Wisconsin Dental Association contests need for dental therapy bill in Assembly hearing

The state’s largest dentistry association is disputing the concept of a dental care provider shortage in Wisconsin, instead pointing to low Medicaid reimbursement rates. 

During an Assembly hearing yesterday on a bill that would allow dental therapists to practice in the state, Wisconsin Dental Association Director of Government Affairs Matt Rossetto challenged several claims made by proponents of the legislation. 

Rep. Mary Felzkowski, R-Irma, says the state would need 211 more dentists to fill existing gaps in dental care access, and dental therapists could help fix that issue. But Rossetto says “we do not have a shortage of bodies in Wisconsin in terms of actual licensed dentists.” 

“The dentist-to-population ratio is fine,” he said. “What we do have is an issue where most providers are clustered in urban and suburban areas where the vast majority of patients either have a dental benefit or have the ability to pay cash.” 

A bipartisan group of lawmakers have signed onto the legislation, which is being spearheaded by Felzkowski. The only groups opposed are WDA and Marquette University, which houses the state’s only dentistry school. 

Sen. David Craig, R-Big Bend, spoke in support of the bill. He said allowing dental therapists to join dental practice teams “will allow for increased access, lower patient cost, and savings for the state, all without compromising the quality of care.” 

Rossetto acknowledged the state’s rural residents don’t have access to enough dentists, but he said the bill wouldn’t require dental therapists to practice in those areas. He said the reason for those gaps in dental care access is the same reason rural areas have fewer physicians, attorneys and other professions — “It is simply more difficult for those professions to make a go of it.” 

“This is one of the reasons why we believe that without addressing the underlying issues — addressing the necessary increase in reimbursement rates — you’re simply not going to solve the problem,” he said. “You’re going to continue to nibble around the edges.” 

But Craig noted that dental therapists receive the same training as dentists for the procedures they’re allowed to perform, and must meet “rigorous standards” approved by the Commission on Dental Accreditation. That entity also oversees the training of dentists.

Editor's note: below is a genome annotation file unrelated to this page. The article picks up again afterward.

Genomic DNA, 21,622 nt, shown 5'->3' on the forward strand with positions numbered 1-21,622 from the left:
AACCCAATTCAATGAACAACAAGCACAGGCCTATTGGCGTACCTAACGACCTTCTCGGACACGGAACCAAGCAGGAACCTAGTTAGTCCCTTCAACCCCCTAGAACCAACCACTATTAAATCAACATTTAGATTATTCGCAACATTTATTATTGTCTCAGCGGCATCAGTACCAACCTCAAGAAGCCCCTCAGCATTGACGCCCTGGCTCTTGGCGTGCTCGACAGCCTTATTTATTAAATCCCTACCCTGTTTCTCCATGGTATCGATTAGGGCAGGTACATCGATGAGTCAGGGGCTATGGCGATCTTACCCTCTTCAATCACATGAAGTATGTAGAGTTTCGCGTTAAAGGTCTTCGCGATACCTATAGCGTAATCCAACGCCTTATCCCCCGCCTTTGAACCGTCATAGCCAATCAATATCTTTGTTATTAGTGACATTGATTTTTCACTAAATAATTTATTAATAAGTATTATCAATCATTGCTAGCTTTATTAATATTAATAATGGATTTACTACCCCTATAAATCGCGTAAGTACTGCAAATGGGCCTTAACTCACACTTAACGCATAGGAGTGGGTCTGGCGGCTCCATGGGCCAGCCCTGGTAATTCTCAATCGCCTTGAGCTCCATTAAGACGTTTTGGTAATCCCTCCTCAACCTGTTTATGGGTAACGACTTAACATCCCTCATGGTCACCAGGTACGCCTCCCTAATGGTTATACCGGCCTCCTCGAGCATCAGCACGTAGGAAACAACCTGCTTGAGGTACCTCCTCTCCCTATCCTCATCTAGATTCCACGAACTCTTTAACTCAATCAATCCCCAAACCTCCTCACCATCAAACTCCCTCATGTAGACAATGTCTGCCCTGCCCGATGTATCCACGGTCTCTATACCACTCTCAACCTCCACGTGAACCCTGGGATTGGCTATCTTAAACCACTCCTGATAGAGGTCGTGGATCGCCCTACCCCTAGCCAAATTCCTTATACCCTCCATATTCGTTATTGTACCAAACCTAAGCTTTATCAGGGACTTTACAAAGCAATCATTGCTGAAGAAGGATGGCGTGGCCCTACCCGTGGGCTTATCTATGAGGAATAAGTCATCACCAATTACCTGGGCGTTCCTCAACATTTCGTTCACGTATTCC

He cited a research review by the American Dental Association Council on Scientific Affairs showing dental care teams that employ mid-level providers such as dental therapists can reduce the rate of untreated tooth decay more than teams with only dentists. 

Plus, he said dental therapists can be tasked with routine procedures, freeing up dentists to perform more complex, costly procedures. Craig said that would lower costs for providers and help them serve Medicaid patients more effectively. 

Dental therapy proponents compared the legislation with similar laws passed in other states, pointing to positive outcomes in Minnesota, which has had dental therapists for nearly 10 years. Felzkowski said Minnesota state officials “found that the quality is the same” for basic procedures performed by dental therapists and other providers. 

But Rossetto argued the Wisconsin bill and the Minnesota law differ in significant ways. 

“The dental therapy proposal in front of you today… contains a dental therapy program that does not resemble anything that has been passed elsewhere,” he said. 

As an example, he noted the bill’s requirement for supervision by a dentist doesn’t meet the standard set by other dental therapy programs. He said the requirement for “general supervision” in the bill refers only to the contract between the dentist and dental therapist, and has nothing to do with the dentist being physically present in the facility. 

By contrast, “direct supervision” requires that the supervising dentist is located in or near the practice. This requirement is in place for other positions that are often compared to dental therapists, such as physician assistants. 

Rossetto also said the bill lacks “some basic patient protections,” as it allows therapists to begin work on a patient before a dentist has performed an examination. And he said it contains no protections for certain situations beyond the scope of dental therapists’ training. 

“Serious discussions about the education and the training of therapists need to happen, not because this is a turf war, but because we’re talking about how to deliver quality, uniform patient care,” he said. 

Still, Craig noted the dental therapy legislation is nonpartisan and has been “embraced by liberals and conservatives alike.” He said national polling from 2016 by Americans for Tax Reform found 79 percent of responding voters were in support of the idea. That included 77 percent of Republicans, 79 percent of Independents and 80 percent of Democrats. 

Felzkowski connected the importance of dental care to overall health and education for children in the state, noting dental therapists could help to indirectly break the cycle of poverty. 

“If I have a young child with a mouthful of cavities that are not being treated, they’re not processing. They’re not developing,” she said. “They’re not learning.” 

“The dental access problem in Wisconsin directly affects the health of children, those living in rural areas, the disabled and the elderly,” Craig added. “The indirect effects are felt by employers, school districts, taxpayers and the health care system.” 

See an earlier story on the bill: http://www.wisbusiness.com/2019/dental-therapy-bill-touted-as-fix-to-states-dental-shortage/

See the bill text: http://docs.legis.wisconsin.gov/2019/related/proposals/ab81